- An investigation of vitamin D status in alopecia areata. [Journal Article]
- CEClin Exp Med 2018 Jun 04
- Alopecia areata (AA) is a type of non-scarring, recurrent patchy loss of hair in hair-bearing areas and is mostly of autoimmune origin. Previous studies have suggested that some autoimmune diseases w...
Alopecia areata (AA) is a type of non-scarring, recurrent patchy loss of hair in hair-bearing areas and is mostly of autoimmune origin. Previous studies have suggested that some autoimmune diseases were found to be associated with vitamin D deficiency. The current study was designed to assess the levels of serum 25-hydroxy vitamin D and C-reactive protein in AA, as compared with controls and to further identify the association between vitamin D levels and disease severity in patients with AA. This cross-sectional study included 45 patients with AA and 45 healthy volunteers. Clinical and anthropometric parameters were recorded, according to a pre-designed proforma. Serum 25-hydroxy vitamin D and high-sensitivity C-reactive protein were estimated using ELISA kits. The severity of AA was determined using Severity of Alopecia Tool (SALT) score. We observed a significant rise in systemic inflammation as seen by elevated high-sensitive C-reactive protein levels and lowered 25-hydroxy vitamin D levels in patients with alopecia areata, compared to controls (p = 0.001). The levels of 25-hydroxy vitamin D showed a significant negative correlation with disease severity, while hs-CRP levels showed a significant positive correlation with disease severity (ρ = - 0.714, p = 0.001 and ρ = 0.818, p = 0.001). Our results suggest significant systemic inflammation and vitamin D deficiency in alopecia areata, more so with increasing disease severity. This gains particular importance in the treatment of alopecia areata in future, as supplementing vitamin D to AA patients would result in reducing the disease severity and inducing remission.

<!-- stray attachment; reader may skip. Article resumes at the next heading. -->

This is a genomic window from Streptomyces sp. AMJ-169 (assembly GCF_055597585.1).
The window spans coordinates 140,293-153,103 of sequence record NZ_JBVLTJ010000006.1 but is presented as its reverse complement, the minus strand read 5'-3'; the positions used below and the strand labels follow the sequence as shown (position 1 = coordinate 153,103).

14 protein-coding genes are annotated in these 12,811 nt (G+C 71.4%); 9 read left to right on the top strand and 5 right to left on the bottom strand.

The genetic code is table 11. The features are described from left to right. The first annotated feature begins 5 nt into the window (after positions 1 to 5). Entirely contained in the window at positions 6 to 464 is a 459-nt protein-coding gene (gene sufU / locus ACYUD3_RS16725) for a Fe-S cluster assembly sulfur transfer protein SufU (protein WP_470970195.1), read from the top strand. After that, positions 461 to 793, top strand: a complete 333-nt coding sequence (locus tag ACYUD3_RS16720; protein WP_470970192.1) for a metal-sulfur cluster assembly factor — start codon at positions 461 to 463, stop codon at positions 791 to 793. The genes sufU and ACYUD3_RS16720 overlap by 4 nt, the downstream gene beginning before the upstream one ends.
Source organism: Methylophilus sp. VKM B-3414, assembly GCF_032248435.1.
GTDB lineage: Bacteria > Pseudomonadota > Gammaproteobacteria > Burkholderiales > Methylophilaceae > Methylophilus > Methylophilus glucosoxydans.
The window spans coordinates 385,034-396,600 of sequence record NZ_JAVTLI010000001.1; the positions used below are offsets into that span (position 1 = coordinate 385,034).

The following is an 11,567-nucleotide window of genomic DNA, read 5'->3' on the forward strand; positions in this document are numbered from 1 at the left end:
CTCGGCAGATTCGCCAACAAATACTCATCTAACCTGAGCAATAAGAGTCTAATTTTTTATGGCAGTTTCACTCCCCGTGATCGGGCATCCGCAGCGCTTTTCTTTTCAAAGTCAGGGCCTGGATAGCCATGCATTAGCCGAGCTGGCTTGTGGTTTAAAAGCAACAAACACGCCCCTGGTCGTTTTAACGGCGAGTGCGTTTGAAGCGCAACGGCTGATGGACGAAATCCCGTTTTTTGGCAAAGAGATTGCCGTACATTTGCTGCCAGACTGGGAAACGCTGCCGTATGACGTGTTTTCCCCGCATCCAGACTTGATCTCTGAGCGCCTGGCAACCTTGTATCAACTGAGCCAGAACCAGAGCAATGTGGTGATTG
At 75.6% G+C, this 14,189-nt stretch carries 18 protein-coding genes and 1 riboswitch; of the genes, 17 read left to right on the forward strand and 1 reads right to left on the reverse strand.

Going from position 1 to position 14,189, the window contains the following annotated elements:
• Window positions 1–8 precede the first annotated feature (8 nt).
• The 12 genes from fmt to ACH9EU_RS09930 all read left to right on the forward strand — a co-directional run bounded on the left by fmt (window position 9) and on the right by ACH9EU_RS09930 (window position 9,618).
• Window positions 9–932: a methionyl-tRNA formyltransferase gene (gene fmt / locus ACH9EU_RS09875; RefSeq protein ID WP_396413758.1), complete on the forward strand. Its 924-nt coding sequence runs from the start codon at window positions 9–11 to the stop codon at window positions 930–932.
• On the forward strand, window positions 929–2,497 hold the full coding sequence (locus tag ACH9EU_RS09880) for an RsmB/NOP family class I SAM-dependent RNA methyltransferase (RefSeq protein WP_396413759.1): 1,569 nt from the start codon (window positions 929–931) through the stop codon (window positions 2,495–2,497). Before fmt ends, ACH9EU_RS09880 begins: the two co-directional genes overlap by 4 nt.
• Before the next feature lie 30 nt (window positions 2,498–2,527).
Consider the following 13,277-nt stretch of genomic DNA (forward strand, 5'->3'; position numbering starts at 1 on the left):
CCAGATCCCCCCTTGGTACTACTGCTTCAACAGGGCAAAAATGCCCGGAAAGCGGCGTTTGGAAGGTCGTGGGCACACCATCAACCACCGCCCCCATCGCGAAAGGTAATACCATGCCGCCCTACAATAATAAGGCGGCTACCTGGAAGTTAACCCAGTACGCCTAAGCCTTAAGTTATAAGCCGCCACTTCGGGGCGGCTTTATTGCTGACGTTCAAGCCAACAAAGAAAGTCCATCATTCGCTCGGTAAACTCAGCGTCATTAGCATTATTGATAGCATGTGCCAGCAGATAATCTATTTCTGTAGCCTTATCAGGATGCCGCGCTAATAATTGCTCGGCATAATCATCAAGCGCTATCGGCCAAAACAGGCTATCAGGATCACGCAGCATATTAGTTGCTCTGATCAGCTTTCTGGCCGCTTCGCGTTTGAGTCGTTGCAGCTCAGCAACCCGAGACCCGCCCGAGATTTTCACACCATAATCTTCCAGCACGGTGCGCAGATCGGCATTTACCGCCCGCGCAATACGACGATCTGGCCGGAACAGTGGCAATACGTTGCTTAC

- Alopecia Areata-like Hair Loss Accompanying Toxic Epidermal Necrolysis. [Journal Article]
- ADActa Derm Venereol 2018 Jun 01
New Search Next
- Bimatoprost in Dermatology. [Journal Article]
- IDIndian Dermatol Online J 2018 May-Jun; 9(3):224-228
- Bimatoprost is a prostamide analogue used for treatment of glaucoma in ophthalmology. Surprisingly, the side effects such as increased pigmentation of eyelids and hypertrichosis in patients being tre...
Bimatoprost is a prostamide analogue used for treatment of glaucoma in ophthalmology. Surprisingly, the side effects such as increased pigmentation of eyelids and hypertrichosis in patients being treated with prostaglandin analogues for glaucoma have opened new areas of application in various dermatological disorders such as alopecia mainly affecting eyelashes, eyebrows, and vitiligo.